There may be no crowds at Flemington on Tuesday but Illawarra Turf Club chief executive Peter De Vries said around 1200 people will still be able to attend Cup Day racing at Kembla Grange.
It won't be the usual 4500 to 5000 but it will still be a great day at the track for those fortunate enough to book a place. But they need to get in early as most places are already booked.
"With COVID-19 we are working on one person for every 4sqm inside and outside it is one person every 2sqm. We are restricted to 300 people outside," Mr De Vries said.
"The Bert Lillye room can normally hold 450 but it will be 135 on Melbourne Cup day. Our total sit down patronage is probably down to a third of what it would normally be. Access to the lawn is restricted to people who pre-book a seat. We have been selling that with a food package and it is pretty close to capacity now."
Mr De Vries is looking forward to the day the race track can open to everyone who wants to turn up on the day. He said the turd club is trying to get the restrictions relaxed further for The Gong race day on November 21 based on the changes permitted recently for The Everest in Sydney.
In the meantime those who are lucky enough to book a seat on Tuesday can go to the rail and watch Kembla Grange races before immediately returning to their seat which is the only place they can be served alcohol. Patrons are allowed to leave their seat to use the amenities or place a bet.
"We have additional staff and COVID marshalls making sure everyone does the right thing which most people do try and do," he said.
"We have had a number of meetings now where these rules apply."
Mr De Vries said Illawarra Turf Club was grateful to have been able to continue racing all year thanks to help from Racing NSW and JobKeeper. He said betting turnover has actually increased during COVID-19, just not attendances at the track.
"But we are in the fortunate situation where we have been able to maintain our staff. We have survived and are moving ahead on a revised budget and plan of attack.
"I don't think we will have too many changes to restrictions now until early next year. We race again on the 14th and then The Gong on the 21st which is almost booked out. There are other meetings on the 28th of November and the 12th of December which have been traditionally busy race days leading into Christmas."
Mr De Vries said there are still places for reserved seating on the lawn with grazing boards at most race meetings.
"Through this process we have done things we have never done before. The team have come up with some great ideas to adapt and survive. It has been a really learning experience and it has been a real bonding experience," he said.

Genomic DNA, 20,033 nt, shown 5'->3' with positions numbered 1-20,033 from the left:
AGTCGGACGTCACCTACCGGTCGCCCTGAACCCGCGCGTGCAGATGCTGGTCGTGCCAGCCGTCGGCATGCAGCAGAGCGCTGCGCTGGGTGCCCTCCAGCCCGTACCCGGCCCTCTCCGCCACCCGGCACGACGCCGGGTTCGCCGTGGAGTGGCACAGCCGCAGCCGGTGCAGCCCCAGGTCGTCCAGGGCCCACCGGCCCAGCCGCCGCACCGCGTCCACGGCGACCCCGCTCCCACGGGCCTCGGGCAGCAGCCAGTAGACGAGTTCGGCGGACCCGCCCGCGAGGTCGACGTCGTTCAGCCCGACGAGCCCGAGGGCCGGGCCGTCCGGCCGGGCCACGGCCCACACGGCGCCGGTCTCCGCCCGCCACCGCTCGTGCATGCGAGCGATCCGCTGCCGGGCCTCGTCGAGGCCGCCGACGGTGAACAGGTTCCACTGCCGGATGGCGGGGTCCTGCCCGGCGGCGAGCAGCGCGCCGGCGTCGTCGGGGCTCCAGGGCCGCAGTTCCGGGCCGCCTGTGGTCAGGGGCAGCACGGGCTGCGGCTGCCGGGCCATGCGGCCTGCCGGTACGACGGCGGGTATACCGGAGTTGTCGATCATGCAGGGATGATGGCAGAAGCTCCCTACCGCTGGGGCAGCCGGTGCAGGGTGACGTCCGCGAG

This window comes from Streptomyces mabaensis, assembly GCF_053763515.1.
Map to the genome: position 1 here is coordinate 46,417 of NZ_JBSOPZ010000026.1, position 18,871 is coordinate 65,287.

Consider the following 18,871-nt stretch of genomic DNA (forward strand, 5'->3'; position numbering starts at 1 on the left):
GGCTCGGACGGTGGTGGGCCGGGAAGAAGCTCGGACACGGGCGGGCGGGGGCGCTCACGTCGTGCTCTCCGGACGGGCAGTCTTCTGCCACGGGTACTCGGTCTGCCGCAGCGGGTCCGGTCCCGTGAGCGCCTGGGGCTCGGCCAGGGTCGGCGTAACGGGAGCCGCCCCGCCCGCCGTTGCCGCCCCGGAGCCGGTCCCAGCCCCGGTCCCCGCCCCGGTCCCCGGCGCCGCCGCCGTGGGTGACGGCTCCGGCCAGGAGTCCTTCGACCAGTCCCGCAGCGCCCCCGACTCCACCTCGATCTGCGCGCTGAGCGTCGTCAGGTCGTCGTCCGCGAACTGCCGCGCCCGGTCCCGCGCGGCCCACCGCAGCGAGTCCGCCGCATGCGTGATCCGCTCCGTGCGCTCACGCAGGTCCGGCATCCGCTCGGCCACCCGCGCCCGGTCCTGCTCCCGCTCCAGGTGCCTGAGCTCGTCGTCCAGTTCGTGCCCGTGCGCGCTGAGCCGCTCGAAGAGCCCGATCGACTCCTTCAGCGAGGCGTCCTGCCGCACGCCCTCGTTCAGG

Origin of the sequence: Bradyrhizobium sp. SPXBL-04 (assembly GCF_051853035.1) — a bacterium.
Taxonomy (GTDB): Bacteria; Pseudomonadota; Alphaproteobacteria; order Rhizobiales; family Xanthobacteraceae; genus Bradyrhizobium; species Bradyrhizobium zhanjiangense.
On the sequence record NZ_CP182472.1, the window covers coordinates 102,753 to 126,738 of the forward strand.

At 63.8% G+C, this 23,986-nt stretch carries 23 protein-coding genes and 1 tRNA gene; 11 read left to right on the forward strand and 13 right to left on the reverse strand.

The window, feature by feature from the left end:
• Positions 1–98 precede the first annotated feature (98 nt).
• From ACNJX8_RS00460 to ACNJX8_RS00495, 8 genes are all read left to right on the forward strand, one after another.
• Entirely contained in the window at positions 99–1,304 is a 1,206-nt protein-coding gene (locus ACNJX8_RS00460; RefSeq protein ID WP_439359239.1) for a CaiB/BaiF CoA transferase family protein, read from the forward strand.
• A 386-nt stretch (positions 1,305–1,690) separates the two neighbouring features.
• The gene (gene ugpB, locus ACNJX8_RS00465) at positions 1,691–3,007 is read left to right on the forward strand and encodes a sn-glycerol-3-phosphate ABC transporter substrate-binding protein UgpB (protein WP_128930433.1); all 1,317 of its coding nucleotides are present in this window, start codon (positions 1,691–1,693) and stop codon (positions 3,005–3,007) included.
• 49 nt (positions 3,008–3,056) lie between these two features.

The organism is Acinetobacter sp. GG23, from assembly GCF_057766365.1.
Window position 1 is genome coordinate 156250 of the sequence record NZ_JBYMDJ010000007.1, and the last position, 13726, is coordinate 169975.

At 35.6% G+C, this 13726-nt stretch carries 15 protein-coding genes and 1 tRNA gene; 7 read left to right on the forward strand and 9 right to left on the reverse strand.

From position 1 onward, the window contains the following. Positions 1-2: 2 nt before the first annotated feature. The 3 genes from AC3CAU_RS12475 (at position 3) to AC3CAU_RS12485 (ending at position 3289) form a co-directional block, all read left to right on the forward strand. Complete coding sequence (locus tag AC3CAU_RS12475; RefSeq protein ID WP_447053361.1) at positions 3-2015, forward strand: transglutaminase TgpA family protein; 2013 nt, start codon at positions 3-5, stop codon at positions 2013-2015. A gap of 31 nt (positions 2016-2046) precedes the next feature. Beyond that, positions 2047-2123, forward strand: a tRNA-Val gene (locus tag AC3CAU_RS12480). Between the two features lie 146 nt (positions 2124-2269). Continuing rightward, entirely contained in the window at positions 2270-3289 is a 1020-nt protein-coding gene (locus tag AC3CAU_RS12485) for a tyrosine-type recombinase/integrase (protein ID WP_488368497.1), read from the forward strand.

Mental health support
The Mental Health in the Workplace lunch for the One Door Illawarra Clubhouse raised more than $30,000 to maintain services for people with mental illness in the community in the next 12 months.
One Door Illawarra Clubhouse Committee chair Professor Frank Deane said that was important because with the pandemic there have been added mental health challenges in the community.
Prof Deane said help is available asked people to please reach out for support if they need it.
"Many organisations have Employee Assistance Programs but a visit to a GP is also a great place to start," he said.
"GPs can develop a mental health plan and facilitate access to services from psychologists supported by the Medical Benefits Scheme."
Deputy chair Janine Cullen said as a result of the lunch Wave FM breakfast personality and former Australian Idol winner Damien Leith had agreed to become One Door Mental Health's Illawarra ambassador.
Unanderra firm Leussink has invested $1 million to future-proof its workshop with an additional CNC lathe.
Managing director Jason Leussink said the new Okuma CNC Lathe will double the turning capacity in the workshop, eliminate bottlenecks and allow Leussink to increase the size of items it machines. Its advanced technology and greater capacity will help the company service heavy engineering clients with repairs, rework and specialist high-end jobs.
"We're investing in our future work," Mr Leussink said.
"Australian manufacturing is alive and well and we will continue to invest in it. We've been competing with overseas companies for years and the COVID pandemic has brought new work our way because overseas suppliers cannot always guarantee continuity of supply or the same quality that we offer."
Leussink presently employs 40 people including apprentices and believes in a future of local manufacturing using Australian materials and supporting other local businesses.
It does CNC machining, milling and turning, wire cutting, surface grinding, design, metal fabrication, welding, robotic welding, assembly, reverse engineering, power transmission repairs, equipment upgrades and parts qualification and verification.
It works across many sectors and industries including defence, manufacturing, agriculture, energy, oil and gas, mining and minerals processing, pulp and paper, heavy industry, transport, construction, civil engineering and marine.
Need A Feed Christmas soap pledge campaign
Ida Lewis, of Healthy and Radiant Skin with Ida, wants to help families in need this Christmas and plans to do that by giving to a local charity that helps local people.
Aware of how Need A Feed supports families with food and personal care items Mrs Lewis has decided to launch a Pledge a Soap campaign.
As an independent consultant her home based business sources scented soaps for sale. So she thought why not give the community the chance to help someone in need by giving them the gift of scented soap.
"People can purchase a soap from me to donate to Need A Feed and any profits will also be donated to the local charity," Mrs Lewis said.